Carla smiled widely. “Okay.”
“I will insist that you write a letter to your mom, though,” Nick said as they walked back to the car. “You don’t have to tell her where you are, only that you are safe.”
“Dad will find out,” Carla whined. “He will come and take me away.”
“No he won’t,” Nick said. “I’m a lawyer. I know how to send a letter that can’t be traced.”
“You’re a lawyer?” Carla was amazed. “I thought you were First Nations like me.”
“Can’t a guy be both?” Nick said. “I am Ojibwe, although until recently I was kinda hiding it under my lawyer skin.”
“Ojibwe? That’s what I am. How did you get to be a lawyer?”
“A lot of hard work, and some luck. If you work hard enough, you can be anything you want.”
“I want to be a mother,” Carla said weakly.
That stopped the normally glib Nick for a second. “Well, I don’t know if that will be possible, but there are other things nearly as good. You could be a nursery or kindergarten teacher. People are more and more accepting of transgendered people these days.”
“What is transgendered?”
Nick was amazed that someone with gender identification issues in 2017 would not know of the term. “It is what you are, or seem to be: a person with the outward body of one gender, and who internally identifies with the other. I don’t know for sure that fits you: normally you go to a specialist doctor who makes the identification.”
“That is me, all the way,” Carla said. “Does that mean there are other people like me?”
“Yes, lots of them. Some who are quite beautiful, and others who are … well, less attractive.”
“I’m not pretty, am I,” Carla said sadly.
“Pretty is a state of mind,” Nick said diplomatically. “Besides, you haven’t taken any treatments yet. If you go on female hormones you can get prettier, with female breasts and hips, and your voice won’t get any deeper.”
“If I did that,” Carla said shyly. “Would you date me? Would I be pretty enough for you?”
“None of that talk,” Nick said firmly. “You are my little sister. Don’t talk about dating your big brother. But I am sure there will be someone out there that will date you. A man or a woman.”
“Another woman? But that is gay,” Carla said, parroting what her father often said.
“And there is nothing wrong with that,” Nick said. “Carla, you are still young, fourteen or fifteen? You have a lot of time to decide what kinds of people you will date.”
“I’m fourteen,” she said, smiling. “You called me Carla. I like that.”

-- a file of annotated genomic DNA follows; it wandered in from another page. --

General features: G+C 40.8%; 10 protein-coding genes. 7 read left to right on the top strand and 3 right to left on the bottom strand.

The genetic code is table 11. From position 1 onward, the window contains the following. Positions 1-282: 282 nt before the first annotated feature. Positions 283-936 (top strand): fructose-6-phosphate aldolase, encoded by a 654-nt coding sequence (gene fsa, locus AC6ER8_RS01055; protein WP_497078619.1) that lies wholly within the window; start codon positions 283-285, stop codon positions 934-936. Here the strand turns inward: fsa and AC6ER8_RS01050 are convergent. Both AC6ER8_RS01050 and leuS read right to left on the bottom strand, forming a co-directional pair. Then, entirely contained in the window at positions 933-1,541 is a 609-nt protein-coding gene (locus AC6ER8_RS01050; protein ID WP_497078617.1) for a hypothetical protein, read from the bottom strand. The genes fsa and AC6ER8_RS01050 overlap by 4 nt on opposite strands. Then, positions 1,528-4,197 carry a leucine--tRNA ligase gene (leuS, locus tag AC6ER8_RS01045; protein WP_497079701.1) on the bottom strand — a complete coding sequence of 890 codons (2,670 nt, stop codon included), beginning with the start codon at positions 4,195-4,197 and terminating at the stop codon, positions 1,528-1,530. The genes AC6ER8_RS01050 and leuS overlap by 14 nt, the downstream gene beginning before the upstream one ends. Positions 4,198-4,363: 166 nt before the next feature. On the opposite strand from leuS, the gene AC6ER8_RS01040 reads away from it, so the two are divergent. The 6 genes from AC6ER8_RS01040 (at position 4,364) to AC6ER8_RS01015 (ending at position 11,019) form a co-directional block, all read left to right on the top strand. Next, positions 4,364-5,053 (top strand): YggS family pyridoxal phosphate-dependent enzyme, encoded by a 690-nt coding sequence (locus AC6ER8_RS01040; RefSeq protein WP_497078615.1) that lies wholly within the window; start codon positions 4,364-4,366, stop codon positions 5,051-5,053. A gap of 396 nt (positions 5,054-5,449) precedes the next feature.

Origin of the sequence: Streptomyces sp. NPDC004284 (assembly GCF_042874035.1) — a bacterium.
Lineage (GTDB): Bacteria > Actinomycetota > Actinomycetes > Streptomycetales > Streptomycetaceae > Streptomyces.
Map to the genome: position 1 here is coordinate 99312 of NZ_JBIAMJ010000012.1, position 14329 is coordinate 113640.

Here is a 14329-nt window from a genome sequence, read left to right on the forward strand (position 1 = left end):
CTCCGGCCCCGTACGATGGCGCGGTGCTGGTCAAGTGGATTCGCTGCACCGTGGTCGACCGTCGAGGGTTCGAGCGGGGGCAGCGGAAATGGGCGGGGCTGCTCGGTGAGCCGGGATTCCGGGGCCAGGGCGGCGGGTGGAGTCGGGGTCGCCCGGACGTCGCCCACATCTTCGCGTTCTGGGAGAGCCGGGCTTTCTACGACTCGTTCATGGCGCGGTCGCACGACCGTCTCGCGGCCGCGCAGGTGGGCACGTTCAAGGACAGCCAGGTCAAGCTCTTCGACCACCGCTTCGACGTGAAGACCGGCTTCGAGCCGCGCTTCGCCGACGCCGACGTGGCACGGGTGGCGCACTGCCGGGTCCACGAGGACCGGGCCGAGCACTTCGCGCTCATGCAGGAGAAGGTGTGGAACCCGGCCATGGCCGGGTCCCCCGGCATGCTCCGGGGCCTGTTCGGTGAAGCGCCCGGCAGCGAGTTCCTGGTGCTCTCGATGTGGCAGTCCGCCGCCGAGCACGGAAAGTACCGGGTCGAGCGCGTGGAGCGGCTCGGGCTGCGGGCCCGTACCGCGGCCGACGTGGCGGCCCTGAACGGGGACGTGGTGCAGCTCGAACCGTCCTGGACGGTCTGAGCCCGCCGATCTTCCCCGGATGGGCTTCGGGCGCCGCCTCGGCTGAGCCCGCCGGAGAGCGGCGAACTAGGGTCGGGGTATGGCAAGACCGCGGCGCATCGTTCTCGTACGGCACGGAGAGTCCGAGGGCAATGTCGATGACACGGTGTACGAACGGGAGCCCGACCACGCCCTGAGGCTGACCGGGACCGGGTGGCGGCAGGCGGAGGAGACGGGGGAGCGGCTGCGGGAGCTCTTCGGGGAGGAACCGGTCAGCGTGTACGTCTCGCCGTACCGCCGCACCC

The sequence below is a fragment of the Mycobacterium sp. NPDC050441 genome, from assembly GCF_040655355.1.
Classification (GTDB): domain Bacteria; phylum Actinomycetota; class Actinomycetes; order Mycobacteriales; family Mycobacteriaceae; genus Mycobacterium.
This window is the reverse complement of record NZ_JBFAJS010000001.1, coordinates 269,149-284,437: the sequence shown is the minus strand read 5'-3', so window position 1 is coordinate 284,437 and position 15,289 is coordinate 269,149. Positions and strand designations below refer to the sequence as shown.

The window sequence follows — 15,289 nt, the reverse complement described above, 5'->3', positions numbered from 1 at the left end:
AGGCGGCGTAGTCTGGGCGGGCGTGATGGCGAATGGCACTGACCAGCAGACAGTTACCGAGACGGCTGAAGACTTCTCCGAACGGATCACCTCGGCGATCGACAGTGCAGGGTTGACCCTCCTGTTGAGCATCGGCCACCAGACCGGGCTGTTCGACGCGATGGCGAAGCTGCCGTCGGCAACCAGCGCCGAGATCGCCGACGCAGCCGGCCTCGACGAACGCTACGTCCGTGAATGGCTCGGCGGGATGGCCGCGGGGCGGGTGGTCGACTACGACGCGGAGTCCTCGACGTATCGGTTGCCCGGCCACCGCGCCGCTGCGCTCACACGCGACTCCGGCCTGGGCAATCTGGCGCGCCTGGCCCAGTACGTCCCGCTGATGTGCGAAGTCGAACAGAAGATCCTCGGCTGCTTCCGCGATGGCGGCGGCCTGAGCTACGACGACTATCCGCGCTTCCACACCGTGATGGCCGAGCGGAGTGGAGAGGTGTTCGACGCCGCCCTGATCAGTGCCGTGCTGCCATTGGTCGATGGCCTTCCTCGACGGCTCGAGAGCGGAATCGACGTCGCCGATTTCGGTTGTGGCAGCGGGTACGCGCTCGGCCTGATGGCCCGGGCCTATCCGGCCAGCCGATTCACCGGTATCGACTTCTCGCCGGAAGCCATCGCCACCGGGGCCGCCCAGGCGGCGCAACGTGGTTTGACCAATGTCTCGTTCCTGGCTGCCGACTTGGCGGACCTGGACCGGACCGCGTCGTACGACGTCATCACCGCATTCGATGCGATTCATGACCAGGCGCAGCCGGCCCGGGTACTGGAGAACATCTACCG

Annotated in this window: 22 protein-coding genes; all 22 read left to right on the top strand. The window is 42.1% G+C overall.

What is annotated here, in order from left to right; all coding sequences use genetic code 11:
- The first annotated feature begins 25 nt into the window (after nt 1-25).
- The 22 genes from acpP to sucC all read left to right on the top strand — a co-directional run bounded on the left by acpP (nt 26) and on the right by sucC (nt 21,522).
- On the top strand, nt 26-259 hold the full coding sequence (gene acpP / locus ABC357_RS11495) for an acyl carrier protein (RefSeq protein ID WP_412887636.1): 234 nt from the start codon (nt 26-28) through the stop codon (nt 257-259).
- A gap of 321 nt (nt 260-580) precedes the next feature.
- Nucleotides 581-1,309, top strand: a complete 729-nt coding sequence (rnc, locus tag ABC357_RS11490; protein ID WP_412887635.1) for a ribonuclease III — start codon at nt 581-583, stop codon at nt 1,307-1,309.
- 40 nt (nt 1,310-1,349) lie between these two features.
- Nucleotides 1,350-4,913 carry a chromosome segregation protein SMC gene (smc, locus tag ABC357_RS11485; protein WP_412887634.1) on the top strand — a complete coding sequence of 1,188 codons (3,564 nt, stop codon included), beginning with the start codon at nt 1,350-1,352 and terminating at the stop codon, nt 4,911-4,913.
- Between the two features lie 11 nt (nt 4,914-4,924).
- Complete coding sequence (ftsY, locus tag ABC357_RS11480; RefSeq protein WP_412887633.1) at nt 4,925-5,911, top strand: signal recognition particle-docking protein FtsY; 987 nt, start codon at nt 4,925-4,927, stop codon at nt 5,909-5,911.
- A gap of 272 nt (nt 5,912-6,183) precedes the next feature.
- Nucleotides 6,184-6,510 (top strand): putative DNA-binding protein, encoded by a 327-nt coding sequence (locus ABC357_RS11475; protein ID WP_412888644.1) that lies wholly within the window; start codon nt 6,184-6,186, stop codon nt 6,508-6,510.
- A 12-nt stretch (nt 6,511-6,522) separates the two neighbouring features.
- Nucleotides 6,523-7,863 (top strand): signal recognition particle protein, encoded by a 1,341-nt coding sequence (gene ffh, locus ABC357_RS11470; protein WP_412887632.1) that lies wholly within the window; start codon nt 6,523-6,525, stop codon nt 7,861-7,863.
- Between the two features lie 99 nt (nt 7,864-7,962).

The two reached the car, and Carla was impressed by the plush interior with leather seats, and didn’t want to sit on them with her wet dress. Nick got a blanket out of the trunk, and spread it over the passenger seat, then got into the driver seat.
“Oh, your suit is ruined,” Carla noted while the interior light was still on. It was true, brambles and branches had scratched into the $3500 designer suit, shredding the fine finish. It would never again see the inside of a courtroom. For a second Nick thought about having six others just as nice, but then remembered they were in his bedroom closet, and he really didn’t want to go back there.
“Don’t worry,” Nick said. “Where I’m going, I don’t need a fancy suit.” He started the car, and pulled back onto the road.
“Where are we going? Not back to my parents, please!”
“No. I’m going north. I didn’t know where I was going until now, but meeting you has helped me clear my mind. I am going back to the reserve I came from. We are not going to see your parents, but mine. I have a lot of apologizing to do. And I guess if you are my little sister, then they will be your new parents.”
“Will they … like me?” Carla asked timidly, looking down at her mannish body in the ill-fitting dress. “I mean …”
“I’m sure they will,” Nick said. “Mom had a brother who was two-spirited. Uncle John moved to Thunder Bay with a boyfriend, but they still come back every summer, or at least they did when I was younger. Mom and Dad treated both John and Antoine well. I’m sure that they will accept you for the person you are, not what you look like. In fact, most people on the reserve will. Some of the people from the town might say something, but you should just let that pass. There are jerks everywhere. There are just fewer of them in the north.”